Recently, we examined how RIA owners can most effectively prepare for an M&A event. This time, we zero in on deal execution to show what happens behind closed doors and provide best-practice tips for RIAs contemplating a sale.
To help us, I sat down with one of the most accomplished RIA deal-makers around. Elizabeth Nesvold is managing director and head of Raymond James’ Asset and Wealth Management Investment Banking unit. The following is a summary of our discussion.
RIA-oriented M&A activity continues its strong pace in 2021, traceable to three main forces:
- Pent-up deal flow from the first months of coronavirus lockdowns in 2020
- A desire to get deals done in case Congress moves soon to raise capital gains taxes
- A big demographic shift motivating RIA owners to sell
The last point needs elaboration. Many RIA owners are baby boomers, and many baby boomers are thinking about retirement, or at least taking a step back. As a result, they wish to maximize the proceeds from a sale of their practices.
Fortunately for them, there’s unprecedented interest in acquiring RIAs from players attracted by:
- Recurring revenues from wealth management fees
- The potential to realize greater cumulative value through scale
- The prospect—circling back to boomers—of retirees and near-retirees needing financial advice through the next few decades
Whatever the motivation to buy or to sell, RIA sales have clear-cut and predictable structures.
“There Is a Beginning, There Is a Middle, and There Is an End”
“There is a beginning, there is a middle, and there is an end of the process,” says Nesvold. In this view, the beginning is all about preparation, and the middle is “engaging the market and making sure that you've thought about the partners that are out there, how you interact with them” followed, near the end, by “confirmatory diligence”—in effect, making sure things are as they first appeared—“as you get into the third phase of the transaction.”
In outline, selling an RIA is similar to selling a house. “You're thinking about what a third-party would see,” Nesvold says. “Is the faucet leaky? Do you need to re-shingle the roof? How do you position it? What is the curb appeal?”
Then you get to the middle phase of selling a home. You engage a broker who conducts showings for potential buyers. An indication of interest may lead both parties “into the documentation part of the process and closing elements,” says Nesvold.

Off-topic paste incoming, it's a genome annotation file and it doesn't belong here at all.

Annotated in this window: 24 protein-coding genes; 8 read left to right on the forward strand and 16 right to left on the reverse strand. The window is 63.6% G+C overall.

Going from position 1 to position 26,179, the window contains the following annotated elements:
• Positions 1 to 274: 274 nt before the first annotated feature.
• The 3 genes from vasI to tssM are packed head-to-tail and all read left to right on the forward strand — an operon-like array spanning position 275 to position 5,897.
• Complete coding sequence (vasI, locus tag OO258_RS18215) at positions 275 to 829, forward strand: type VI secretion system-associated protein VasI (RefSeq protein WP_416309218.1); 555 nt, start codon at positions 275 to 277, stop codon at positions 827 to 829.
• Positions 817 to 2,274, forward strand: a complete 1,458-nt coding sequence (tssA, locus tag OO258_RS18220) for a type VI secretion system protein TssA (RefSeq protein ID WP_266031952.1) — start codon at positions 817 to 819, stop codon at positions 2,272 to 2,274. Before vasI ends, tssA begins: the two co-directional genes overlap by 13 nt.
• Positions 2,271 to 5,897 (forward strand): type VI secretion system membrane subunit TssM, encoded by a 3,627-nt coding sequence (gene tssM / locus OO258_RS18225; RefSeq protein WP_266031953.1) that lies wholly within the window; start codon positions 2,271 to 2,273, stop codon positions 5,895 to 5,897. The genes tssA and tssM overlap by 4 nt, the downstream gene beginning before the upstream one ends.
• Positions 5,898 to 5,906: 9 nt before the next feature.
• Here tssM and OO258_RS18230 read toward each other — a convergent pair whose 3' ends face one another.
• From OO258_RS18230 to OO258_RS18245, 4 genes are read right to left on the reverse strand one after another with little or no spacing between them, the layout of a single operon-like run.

But Nesvold warns you can’t simply tick through these action items and hope for an optimal outcome. “Diligence is the No. 1 thing that we need to do,” she says. “Who are you? What do you look like? What do you bring to the party? And how do we position that?”
Each phase typically taking two to three months, says Nesvold.
Wish Lists, Price Tags and Degrees of Integration
As a result, it’s vital to understand the market, which consists of many different players, among them:
- Other RIAs
- Private equity investors (direct or via PE-funded acquisition platforms)
- Banks and trust companies
- Strategic integrators
- Family offices
The choice often comes down to the seller's "wish list.” If your priority is to diversify away from a business that represents your life’s net worth and sweat equity while maintaining your independence, “you're not going to be talking to a strategic integrator," says Nesvold. On the other hand, if you want to focus on, say, business development, and "you hate the compliance element and signing off on tech expenditures, and hiring people," then you're more likely "to want to partner with somebody who can let you be what you want to be and really fit you into their model."
Other considerations are the size of the stake you're willing to sell and how integrated you want to be. This range stretches from "non-integration to 100% full integration," says Nesvold. Being clear on these points, she adds, "makes it so much easier to funnel to the right opportunities."
Another vital consideration is price. According to Nesvold, however, that shouldn't be the sole driver of a deal. "There's no question that price is important," she says. "I am at the table to drive value, but I'd much rather find a balance between fit and value consideration." With those things in balance, Nesvold believes, the resulting deal is more likely to be equitable, doable and enduring.
Finally, the best deals stem from honesty. “Don't tell somebody something that isn't true just to position yourself well,” Nesvold warns sellers and buyers alike. “Make sure you're authentic, because I assure you people will see if you’re not.”
Harris Baltch is the head of M&A and capital strategies for Dynasty Financial Partners.